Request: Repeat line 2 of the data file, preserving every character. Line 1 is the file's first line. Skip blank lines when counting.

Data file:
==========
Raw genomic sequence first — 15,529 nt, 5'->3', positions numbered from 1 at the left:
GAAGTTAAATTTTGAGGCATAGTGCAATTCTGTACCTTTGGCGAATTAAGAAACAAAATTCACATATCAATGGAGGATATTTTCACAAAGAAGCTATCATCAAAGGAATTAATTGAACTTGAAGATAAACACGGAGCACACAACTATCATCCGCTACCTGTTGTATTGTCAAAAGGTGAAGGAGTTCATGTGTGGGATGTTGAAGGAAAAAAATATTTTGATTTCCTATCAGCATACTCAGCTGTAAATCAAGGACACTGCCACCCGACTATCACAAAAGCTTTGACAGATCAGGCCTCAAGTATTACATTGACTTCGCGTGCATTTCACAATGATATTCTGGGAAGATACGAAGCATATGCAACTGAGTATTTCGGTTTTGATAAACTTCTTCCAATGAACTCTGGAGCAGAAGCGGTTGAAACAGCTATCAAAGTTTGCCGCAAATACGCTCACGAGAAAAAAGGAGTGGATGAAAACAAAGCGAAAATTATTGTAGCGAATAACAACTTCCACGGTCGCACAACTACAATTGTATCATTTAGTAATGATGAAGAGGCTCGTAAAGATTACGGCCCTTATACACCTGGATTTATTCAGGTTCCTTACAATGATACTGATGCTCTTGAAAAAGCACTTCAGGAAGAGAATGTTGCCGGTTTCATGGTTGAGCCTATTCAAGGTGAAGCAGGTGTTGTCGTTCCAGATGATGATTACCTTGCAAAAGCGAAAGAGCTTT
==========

GAAGTTAAATTTTGAGGCATAGTGCAATTCTGTACCTTTGGCGAATTAAGAAACAAAATTCACATATCAATGGAGGATATTTTCACAAAGAAGCTATCATCAAAGGAATTAATTGAACTTGAAGATAAACACGGAGCACACAACTATCATCCGCTACCTGTTGTATTGTCAAAAGGTGAAGGAGTTCATGTGTGGGATGTTGAAGGAAAAAAATATTTTGATTTCCTATCAGCATACTCAGCTGTAAATCAAGGACACTGCCACCCGACTATCACAAAAGCTTTGACAGATCAGGCCTCAAGTATTACATTGACTTCGCGTGCATTTCACAATGATATTCTGGGAAGATACGAAGCATATGCAACTGAGTATTTCGGTTTTGATAAACTTCTTCCAATGAACTCTGGAGCAGAAGCGGTTGAAACAGCTATCAAAGTTTGCCGCAAATACGCTCACGAGAAAAAAGGAGTGGATGAAAACAAAGCGAAAATTATTGTAGCGAATAACAACTTCCACGGTCGCACAACTACAATTGTATCATTTAGTAATGATGAAGAGGCTCGTAAAGATTACGGCCCTTATACACCTGGATTTATTCAGGTTCCTTACAATGATACTGATGCTCTTGAAAAAGCACTTCAGGAAGAGAATGTTGCCGGTTTCATGGTTGAGCCTATTCAAGGTGAAGCAGGTGTTGTCGTTCCAGATGATGATTACCTTGCAAAAGCGAAAGAGCTTT